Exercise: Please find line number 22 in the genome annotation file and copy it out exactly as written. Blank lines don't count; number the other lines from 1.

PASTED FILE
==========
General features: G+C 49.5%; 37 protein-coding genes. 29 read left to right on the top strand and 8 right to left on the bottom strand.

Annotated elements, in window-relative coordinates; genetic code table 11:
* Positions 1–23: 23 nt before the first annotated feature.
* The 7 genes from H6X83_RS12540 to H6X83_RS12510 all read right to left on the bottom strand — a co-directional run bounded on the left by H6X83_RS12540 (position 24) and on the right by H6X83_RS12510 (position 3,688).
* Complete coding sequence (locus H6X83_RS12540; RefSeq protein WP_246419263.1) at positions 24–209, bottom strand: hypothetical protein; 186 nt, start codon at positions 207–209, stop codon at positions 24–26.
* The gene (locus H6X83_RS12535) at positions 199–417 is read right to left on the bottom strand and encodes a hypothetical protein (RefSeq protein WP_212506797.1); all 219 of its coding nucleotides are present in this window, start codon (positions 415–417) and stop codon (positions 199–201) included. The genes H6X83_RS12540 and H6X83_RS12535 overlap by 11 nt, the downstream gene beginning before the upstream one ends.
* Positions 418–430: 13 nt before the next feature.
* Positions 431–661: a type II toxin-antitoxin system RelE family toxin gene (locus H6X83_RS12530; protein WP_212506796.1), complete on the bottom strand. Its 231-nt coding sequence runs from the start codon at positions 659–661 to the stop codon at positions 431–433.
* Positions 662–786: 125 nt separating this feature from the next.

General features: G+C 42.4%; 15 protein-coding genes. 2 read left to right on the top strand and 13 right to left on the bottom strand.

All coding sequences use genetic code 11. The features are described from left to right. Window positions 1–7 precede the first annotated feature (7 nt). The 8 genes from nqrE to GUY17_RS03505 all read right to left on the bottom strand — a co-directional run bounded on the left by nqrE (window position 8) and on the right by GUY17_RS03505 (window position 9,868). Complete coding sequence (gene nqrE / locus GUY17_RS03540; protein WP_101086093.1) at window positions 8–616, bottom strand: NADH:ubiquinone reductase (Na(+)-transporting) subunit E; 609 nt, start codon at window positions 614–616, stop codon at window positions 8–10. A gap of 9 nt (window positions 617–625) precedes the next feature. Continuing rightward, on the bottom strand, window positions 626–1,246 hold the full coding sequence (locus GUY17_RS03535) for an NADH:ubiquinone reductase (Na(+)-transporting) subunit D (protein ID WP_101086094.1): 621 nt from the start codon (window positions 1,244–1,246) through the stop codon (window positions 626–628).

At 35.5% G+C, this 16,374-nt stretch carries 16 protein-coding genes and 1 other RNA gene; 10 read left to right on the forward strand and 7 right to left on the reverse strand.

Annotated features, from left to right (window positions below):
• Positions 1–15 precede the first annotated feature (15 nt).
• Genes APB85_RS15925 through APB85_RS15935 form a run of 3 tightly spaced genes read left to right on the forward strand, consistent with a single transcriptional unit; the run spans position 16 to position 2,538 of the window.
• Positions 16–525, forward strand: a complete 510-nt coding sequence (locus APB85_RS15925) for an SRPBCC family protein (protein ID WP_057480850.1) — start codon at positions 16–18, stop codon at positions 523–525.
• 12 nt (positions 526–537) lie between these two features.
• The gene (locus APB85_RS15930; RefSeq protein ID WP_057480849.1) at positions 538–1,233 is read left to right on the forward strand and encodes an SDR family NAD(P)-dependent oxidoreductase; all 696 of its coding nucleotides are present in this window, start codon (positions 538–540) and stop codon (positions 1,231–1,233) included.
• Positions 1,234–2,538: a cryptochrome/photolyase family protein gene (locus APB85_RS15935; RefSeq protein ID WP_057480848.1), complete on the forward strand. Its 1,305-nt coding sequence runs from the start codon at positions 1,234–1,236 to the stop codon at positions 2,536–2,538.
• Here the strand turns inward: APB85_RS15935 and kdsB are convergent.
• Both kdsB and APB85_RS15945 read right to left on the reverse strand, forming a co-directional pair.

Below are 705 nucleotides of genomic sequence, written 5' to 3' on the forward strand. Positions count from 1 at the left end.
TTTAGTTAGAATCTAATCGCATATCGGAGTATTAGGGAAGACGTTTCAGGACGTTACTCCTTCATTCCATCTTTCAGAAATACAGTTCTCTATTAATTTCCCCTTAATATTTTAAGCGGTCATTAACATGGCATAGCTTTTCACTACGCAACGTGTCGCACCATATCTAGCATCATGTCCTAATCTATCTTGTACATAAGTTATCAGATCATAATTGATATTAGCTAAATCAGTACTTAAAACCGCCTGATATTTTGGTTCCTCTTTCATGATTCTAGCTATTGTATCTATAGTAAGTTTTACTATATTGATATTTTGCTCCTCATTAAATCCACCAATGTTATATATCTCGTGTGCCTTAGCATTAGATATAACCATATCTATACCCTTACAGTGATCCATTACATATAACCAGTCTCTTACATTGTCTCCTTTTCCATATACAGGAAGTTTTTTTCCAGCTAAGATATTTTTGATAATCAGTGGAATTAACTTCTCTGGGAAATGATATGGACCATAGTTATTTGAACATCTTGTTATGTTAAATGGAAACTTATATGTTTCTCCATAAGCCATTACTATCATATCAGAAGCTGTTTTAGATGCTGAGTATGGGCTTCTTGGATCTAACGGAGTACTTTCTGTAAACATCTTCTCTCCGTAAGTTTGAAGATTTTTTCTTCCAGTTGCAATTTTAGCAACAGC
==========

Below are 705 nucleotides of genomic sequence, written 5' to 3' on the forward strand. Positions count from 1 at the left end.